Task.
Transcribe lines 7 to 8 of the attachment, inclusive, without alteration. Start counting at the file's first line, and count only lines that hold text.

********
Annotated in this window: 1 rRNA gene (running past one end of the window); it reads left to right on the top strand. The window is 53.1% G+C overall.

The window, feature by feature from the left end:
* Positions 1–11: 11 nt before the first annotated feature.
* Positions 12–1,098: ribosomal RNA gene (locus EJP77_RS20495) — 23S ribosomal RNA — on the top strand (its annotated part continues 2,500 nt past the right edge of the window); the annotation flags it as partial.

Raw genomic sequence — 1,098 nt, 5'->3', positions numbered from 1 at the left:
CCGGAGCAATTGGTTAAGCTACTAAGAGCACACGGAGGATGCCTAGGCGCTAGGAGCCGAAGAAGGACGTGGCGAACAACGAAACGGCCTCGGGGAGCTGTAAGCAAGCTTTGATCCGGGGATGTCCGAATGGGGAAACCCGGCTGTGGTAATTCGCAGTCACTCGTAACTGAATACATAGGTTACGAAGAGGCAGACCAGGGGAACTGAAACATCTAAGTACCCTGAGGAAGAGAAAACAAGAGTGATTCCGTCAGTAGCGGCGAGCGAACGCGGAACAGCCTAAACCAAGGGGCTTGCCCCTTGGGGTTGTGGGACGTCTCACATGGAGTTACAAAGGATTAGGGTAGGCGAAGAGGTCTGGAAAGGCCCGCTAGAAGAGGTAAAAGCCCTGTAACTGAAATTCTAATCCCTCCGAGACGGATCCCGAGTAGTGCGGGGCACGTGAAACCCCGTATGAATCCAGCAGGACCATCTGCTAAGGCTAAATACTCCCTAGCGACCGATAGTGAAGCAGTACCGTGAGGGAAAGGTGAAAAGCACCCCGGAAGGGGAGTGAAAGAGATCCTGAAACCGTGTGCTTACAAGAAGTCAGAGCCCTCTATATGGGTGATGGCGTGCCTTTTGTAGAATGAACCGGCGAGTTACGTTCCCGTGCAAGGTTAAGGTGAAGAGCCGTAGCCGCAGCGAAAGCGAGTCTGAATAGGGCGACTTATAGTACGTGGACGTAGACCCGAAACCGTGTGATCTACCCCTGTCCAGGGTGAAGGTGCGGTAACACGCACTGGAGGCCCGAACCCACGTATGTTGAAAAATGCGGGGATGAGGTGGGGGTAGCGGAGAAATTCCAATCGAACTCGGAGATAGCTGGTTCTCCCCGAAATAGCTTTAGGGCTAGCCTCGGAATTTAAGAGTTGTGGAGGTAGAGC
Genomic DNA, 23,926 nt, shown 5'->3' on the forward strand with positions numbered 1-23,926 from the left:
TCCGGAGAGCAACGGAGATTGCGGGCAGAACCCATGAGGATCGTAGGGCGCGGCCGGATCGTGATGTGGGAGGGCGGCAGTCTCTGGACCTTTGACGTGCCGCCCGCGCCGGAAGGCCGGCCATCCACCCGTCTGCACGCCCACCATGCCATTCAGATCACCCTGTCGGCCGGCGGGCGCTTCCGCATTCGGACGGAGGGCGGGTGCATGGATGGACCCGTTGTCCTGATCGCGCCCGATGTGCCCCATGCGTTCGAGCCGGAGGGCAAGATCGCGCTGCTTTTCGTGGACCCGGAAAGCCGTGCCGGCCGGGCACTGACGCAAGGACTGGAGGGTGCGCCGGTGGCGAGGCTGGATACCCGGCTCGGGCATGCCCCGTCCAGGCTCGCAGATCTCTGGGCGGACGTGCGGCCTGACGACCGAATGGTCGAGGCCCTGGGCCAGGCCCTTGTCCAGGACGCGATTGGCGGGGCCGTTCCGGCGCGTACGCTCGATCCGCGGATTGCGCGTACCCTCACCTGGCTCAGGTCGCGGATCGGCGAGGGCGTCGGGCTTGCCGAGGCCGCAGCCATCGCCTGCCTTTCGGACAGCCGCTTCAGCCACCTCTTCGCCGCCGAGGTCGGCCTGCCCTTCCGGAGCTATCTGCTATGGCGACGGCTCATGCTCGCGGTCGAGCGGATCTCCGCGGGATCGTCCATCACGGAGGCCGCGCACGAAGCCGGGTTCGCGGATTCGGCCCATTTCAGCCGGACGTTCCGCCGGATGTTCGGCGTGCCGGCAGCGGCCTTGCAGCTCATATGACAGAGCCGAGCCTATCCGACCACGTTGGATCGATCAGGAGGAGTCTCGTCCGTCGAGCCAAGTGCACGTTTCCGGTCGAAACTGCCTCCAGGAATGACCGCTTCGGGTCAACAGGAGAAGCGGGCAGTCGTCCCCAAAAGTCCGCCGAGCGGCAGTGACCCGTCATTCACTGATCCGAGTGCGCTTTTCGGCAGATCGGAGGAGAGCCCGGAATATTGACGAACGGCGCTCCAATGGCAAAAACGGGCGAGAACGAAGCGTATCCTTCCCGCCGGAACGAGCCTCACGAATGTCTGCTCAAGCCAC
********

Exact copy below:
Genomic DNA, 23,926 nt, shown 5'->3' on the forward strand with positions numbered 1-23,926 from the left:
TCCGGAGAGCAACGGAGATTGCGGGCAGAACCCATGAGGATCGTAGGGCGCGGCCGGATCGTGATGTGGGAGGGCGGCAGTCTCTGGACCTTTGACGTGCCGCCCGCGCCGGAAGGCCGGCCATCCACCCGTCTGCACGCCCACCATGCCATTCAGATCACCCTGTCGGCCGGCGGGCGCTTCCGCATTCGGACGGAGGGCGGGTGCATGGATGGACCCGTTGTCCTGATCGCGCCCGATGTGCCCCATGCGTTCGAGCCGGAGGGCAAGATCGCGCTGCTTTTCGTGGACCCGGAAAGCCGTGCCGGCCGGGCACTGACGCAAGGACTGGAGGGTGCGCCGGTGGCGAGGCTGGATACCCGGCTCGGGCATGCCCCGTCCAGGCTCGCAGATCTCTGGGCGGACGTGCGGCCTGACGACCGAATGGTCGAGGCCCTGGGCCAGGCCCTTGTCCAGGACGCGATTGGCGGGGCCGTTCCGGCGCGTACGCTCGATCCGCGGATTGCGCGTACCCTCACCTGGCTCAGGTCGCGGATCGGCGAGGGCGTCGGGCTTGCCGAGGCCGCAGCCATCGCCTGCCTTTCGGACAGCCGCTTCAGCCACCTCTTCGCCGCCGAGGTCGGCCTGCCCTTCCGGAGCTATCTGCTATGGCGACGGCTCATGCTCGCGGTCGAGCGGATCTCCGCGGGATCGTCCATCACGGAGGCCGCGCACGAAGCCGGGTTCGCGGATTCGGCCCATTTCAGCCGGACGTTCCGCCGGATGTTCGGCGTGCCGGCAGCGGCCTTGCAGCTCATATGACAGAGCCGAGCCTATCCGACCACGTTGGATCGATCAGGAGGAGTCTCGTCCGTCGAGCCAAGTGCACGTTTCCGGTCGAAACTGCCTCCAGGAATGACCGCTTCGGGTCAACAGGAGAAGCGGGCAGTCGTCCCCAAAAGTCCGCCGAGCGGCAGTGACCCGTCATTCACTGATCCGAGTGCGCTTTTCGGCAGATCGGAGGAGAGCCCGGAATATTGACGAACGGCGCTCCAATGGCAAAAACGGGCGAGAACGAAGCGTATCCTTCCCGCCGGAACGAGCCTCACGAATGTCTGCTCAAGCCAC